We ended up in the Dinkelacker tent. Coincidentally, this is the brewery that’s a block from our house and we can use our keen senses of smell to tell when they’re brewing 😉





Some friends back in Columbia, SC, are doing a school project where ‘Flat George’ travels the world and returns home with stories and pictures from his adventure. Tonight, Flat George joined us at Volksfest!







Never, ever, ever has there been a cuter little ‘German’ girl. Or one who loves Fests more. ❤


Sweaty and out of breath from dancing and singing on our table ❤






Dad and Andy about to be slingshotted into the night sky!



Just try to get this kid off the rollercoasters!



Have you ever ridden fair rides in a dirndl and lederhosen? Ha!


‘Twas definitely a fun, fun night here in Stuttgart. And one that almost didn’t happen- at least not as we’d planned as I’m sure many of you know that there’s a hurricane headed straight for our hometown, Charleston, SC. Well, at the last minute, the predicted storm track shifted just a bit eastward and the projected speeds slightly lowered. That coupled with the uncertain airport closures and insane parking lots that are currently the roads in the Lowcountry helped my parents make the decision to stay with us through the weekend as originally planned, which meant not only our fun night at Volksfest, but also John’s early birthday celebration scheduled for tomorrow night! Yep, we intend to keep the shenanigans going right up until they board that flight! ❤ (And yes, that’s another saga in itself- can’t even imagine this house without them here by this point, so I’m not even going to go there yet! Telepathic hugs appreciated! ;))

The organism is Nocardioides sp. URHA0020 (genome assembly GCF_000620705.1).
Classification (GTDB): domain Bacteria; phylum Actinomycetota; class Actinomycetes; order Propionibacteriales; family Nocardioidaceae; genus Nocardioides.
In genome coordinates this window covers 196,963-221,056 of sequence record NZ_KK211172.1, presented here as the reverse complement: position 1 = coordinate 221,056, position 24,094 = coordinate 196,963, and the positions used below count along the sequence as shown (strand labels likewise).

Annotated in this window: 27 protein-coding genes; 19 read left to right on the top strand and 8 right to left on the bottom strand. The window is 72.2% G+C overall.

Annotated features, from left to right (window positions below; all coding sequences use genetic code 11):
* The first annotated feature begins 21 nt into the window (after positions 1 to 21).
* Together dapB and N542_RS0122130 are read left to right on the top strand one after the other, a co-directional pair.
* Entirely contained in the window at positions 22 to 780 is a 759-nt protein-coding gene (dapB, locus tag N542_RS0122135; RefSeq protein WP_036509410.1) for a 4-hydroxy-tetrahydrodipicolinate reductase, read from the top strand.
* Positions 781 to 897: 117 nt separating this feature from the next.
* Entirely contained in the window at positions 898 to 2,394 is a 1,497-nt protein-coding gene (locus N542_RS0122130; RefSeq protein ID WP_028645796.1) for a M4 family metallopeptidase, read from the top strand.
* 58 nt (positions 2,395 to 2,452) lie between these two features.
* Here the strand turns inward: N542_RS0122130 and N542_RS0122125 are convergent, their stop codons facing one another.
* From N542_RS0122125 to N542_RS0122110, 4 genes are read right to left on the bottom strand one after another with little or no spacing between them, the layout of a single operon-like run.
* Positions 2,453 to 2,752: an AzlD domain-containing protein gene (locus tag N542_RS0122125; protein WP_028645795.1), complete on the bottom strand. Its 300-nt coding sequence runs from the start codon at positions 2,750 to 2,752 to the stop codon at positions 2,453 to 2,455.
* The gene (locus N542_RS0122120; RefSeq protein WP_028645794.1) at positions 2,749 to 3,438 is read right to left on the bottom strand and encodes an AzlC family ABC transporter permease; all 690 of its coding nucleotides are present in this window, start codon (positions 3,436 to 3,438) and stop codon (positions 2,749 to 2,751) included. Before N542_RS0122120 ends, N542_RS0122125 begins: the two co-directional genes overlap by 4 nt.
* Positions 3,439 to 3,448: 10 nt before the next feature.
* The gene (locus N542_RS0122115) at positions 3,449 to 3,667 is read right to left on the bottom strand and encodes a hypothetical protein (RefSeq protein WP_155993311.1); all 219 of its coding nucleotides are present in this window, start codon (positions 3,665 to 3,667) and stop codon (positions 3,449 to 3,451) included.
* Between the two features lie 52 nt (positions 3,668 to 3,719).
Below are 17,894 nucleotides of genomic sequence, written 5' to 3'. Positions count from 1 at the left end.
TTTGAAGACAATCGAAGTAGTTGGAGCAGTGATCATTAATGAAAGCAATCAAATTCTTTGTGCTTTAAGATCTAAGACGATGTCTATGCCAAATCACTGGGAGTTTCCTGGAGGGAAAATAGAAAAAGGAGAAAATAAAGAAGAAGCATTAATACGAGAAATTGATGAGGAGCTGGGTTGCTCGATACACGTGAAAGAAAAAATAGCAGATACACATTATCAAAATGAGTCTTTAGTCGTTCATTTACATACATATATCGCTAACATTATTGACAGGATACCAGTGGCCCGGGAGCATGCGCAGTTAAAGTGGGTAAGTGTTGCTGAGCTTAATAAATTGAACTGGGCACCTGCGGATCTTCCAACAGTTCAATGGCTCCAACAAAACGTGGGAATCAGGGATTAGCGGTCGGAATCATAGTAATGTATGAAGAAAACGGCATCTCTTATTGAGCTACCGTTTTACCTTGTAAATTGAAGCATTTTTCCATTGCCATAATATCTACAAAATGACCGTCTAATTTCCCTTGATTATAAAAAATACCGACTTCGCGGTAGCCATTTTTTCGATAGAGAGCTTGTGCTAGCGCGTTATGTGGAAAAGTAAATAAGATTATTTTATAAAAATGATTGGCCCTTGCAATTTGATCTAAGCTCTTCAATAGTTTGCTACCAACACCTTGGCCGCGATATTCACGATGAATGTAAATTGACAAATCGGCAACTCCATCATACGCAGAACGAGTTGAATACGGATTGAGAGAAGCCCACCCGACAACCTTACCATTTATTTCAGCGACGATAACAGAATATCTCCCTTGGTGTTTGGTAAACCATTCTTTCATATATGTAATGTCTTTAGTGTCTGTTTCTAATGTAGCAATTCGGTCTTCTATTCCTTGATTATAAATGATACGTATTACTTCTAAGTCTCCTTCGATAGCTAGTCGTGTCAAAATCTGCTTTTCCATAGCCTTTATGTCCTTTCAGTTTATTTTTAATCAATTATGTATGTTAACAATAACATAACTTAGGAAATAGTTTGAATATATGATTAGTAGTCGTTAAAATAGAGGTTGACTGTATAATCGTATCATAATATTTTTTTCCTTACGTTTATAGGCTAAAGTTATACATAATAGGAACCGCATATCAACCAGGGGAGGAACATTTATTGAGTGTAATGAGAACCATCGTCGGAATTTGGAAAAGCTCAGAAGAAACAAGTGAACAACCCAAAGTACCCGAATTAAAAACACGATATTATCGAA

25 Sep

Show of hands- how many of you have a visit to the world famous Oktoberfest on your Bucket List? Well, it was definitely on ours and had been on my parents’ ever since we moved here, so after a decade of being in and out of Europe, we’ve finally crossed it off! And it was totally worth its spot on the list, too. SUCH a fun experience!


So to kick off this little picture post, y’all know I’ve got to get a bit nerdy and give you some backstory. Don’t judge. Oktoberfest is the largest beer festival in the world, complete with a traveling fair. It takes place for 18 days in late September/early October every year in Munich, Germany (about two hours from us in Stuttgart). Other cities around the country also host similar festivals (stay tuned for my post on Stuttgart’s own Volksfest- our personal favorite- in a couple weeks!), but Munich’s was the first (held in 1810, as a wedding celebration for King Ludwig and Queen Therese) and is still considered the most popular, drawing more than 6 million visitors each year and serving nearly 7 million liters of beer (!).



Our tent for the day, Schutzen Festzelt. Each tent is known for different things. Ours was known for good food (especially pork) and good, modern music by live bands. It’s one of the larger tents, holding about 8000 people.